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Relapsing fever in the United States is a sporadic disease, and seldom does the opportunity present itself to study the clinical manifestations and therapeutic problems which arise in a significant number of cases. During August and September 1944 and April and May 1945, 11 proved cases of relapsing fever were observed and treated at an army hospital in Texas. These 11 cases demonstrated several interesting and important features from a diagnostic and therapeutic standpoint. Among these features to be discussed in detail are (1) the difficulties in diagnosis, (2) the high incidence of neurologic involvement and (3) the ineffectiveness of the accepted treatment in contrast to the striking response obtained with newer methods of therapy.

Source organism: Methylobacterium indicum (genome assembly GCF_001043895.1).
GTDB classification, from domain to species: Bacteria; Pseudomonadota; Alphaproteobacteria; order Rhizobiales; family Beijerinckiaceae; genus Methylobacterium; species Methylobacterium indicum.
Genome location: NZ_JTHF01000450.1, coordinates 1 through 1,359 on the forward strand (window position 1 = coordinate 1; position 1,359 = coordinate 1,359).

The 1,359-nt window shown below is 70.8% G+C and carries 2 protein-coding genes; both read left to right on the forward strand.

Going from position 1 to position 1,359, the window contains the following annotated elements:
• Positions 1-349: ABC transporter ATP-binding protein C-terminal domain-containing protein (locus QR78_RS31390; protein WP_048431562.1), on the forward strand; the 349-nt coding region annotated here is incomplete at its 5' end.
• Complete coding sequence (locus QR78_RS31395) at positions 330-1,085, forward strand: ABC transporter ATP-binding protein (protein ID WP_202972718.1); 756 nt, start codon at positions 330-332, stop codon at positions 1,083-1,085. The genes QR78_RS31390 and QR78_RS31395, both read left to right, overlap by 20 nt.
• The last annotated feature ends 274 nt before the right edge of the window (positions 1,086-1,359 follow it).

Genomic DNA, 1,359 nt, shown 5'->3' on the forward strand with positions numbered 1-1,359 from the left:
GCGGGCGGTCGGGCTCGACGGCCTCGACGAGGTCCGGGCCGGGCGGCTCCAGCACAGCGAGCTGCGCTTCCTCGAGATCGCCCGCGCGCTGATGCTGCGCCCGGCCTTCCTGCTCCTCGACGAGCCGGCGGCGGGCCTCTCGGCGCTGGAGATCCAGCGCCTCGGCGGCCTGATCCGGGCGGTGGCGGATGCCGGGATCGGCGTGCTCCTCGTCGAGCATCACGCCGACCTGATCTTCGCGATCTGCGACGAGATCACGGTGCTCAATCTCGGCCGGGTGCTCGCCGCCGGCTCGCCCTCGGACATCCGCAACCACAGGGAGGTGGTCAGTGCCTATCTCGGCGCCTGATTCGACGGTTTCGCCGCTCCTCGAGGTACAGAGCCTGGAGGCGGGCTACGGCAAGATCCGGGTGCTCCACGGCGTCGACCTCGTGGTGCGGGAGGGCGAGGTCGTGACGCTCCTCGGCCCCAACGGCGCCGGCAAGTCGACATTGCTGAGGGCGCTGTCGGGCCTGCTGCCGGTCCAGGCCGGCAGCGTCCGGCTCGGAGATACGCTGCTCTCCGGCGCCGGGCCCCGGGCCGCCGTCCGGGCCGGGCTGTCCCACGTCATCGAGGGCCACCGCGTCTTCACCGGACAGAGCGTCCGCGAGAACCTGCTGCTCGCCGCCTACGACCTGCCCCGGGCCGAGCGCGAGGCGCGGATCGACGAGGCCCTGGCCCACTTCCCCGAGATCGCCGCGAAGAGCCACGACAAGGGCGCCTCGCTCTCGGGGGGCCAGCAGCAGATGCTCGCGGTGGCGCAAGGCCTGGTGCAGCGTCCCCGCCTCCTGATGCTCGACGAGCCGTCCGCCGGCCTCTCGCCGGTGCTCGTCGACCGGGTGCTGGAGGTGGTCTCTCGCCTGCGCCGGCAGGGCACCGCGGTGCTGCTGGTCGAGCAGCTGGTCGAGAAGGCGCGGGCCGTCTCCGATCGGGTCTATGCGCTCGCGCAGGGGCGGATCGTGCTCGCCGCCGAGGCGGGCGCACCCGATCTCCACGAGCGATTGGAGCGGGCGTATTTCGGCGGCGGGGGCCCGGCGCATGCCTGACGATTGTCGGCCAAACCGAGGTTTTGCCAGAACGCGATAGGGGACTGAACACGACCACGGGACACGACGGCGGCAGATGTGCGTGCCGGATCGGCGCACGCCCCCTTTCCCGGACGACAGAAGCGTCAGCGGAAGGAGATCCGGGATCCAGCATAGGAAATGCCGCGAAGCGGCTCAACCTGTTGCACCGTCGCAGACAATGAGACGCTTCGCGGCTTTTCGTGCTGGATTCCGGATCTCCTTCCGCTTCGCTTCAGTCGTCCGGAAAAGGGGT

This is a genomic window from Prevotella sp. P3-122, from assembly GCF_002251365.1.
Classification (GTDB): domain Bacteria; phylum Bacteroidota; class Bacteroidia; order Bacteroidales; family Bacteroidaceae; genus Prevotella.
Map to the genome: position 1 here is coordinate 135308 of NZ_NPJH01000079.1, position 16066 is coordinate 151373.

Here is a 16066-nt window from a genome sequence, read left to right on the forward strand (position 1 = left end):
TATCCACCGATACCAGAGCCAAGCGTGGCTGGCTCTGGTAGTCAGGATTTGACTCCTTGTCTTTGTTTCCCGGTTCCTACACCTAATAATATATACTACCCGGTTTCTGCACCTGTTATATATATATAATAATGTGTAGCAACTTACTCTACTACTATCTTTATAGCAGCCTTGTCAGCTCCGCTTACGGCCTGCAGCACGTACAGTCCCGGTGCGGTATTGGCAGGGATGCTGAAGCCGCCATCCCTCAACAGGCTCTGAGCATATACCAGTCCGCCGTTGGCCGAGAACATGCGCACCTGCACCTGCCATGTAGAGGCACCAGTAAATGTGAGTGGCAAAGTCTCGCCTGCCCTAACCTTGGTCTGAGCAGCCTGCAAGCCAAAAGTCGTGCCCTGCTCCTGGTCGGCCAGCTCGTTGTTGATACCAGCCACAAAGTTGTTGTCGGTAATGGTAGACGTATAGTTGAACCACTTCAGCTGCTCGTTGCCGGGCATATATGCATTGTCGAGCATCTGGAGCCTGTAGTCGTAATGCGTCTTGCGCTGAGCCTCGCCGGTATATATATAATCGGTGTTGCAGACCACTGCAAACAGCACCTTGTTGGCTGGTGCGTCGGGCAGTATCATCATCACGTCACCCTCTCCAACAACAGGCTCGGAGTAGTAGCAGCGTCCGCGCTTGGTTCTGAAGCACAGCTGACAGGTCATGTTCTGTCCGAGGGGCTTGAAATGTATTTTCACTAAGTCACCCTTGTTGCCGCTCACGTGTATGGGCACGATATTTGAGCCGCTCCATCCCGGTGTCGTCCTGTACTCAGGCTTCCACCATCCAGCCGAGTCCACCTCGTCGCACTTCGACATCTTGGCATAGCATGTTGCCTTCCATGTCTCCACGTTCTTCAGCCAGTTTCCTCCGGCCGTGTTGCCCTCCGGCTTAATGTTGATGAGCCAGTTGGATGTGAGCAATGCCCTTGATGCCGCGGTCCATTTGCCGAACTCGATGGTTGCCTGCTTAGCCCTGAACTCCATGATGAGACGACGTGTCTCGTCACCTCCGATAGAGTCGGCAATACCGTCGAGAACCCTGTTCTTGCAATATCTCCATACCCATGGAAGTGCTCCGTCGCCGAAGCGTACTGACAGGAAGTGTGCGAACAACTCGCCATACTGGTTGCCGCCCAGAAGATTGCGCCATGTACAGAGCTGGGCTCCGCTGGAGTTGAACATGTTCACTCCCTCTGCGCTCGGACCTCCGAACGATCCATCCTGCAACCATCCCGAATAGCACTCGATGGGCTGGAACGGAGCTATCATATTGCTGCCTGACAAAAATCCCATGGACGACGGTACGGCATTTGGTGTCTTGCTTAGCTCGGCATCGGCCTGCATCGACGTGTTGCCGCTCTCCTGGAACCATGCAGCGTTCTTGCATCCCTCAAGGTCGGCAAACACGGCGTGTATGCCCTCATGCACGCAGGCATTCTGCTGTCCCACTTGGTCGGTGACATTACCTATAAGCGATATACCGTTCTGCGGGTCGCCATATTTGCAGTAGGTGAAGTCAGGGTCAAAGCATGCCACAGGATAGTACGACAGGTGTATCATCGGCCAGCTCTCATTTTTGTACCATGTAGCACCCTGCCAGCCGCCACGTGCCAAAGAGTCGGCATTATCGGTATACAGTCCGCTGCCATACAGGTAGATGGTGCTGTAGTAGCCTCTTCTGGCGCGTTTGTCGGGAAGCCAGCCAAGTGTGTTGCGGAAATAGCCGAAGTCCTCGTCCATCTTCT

GENERAL CLINICAL PICTURE
Six patients entered the hospital with an admission diagnosis of "nasopharyngitis"; 3 had diagnoses of "hyperpyrexia," "recurrent malaria" and "headache and nausea," 1 entered the surgical service with cellulitis of his left
TAFT WC, PIKE JB. RELAPSING FEVER: REPORT OF A SPORADIC OUTBREAK, INCLUDING TREATMENT WITH PENICILLIN. JAMA. 1945;129(15):1002–1005. doi:10.1001/jama.1945.02860490014004
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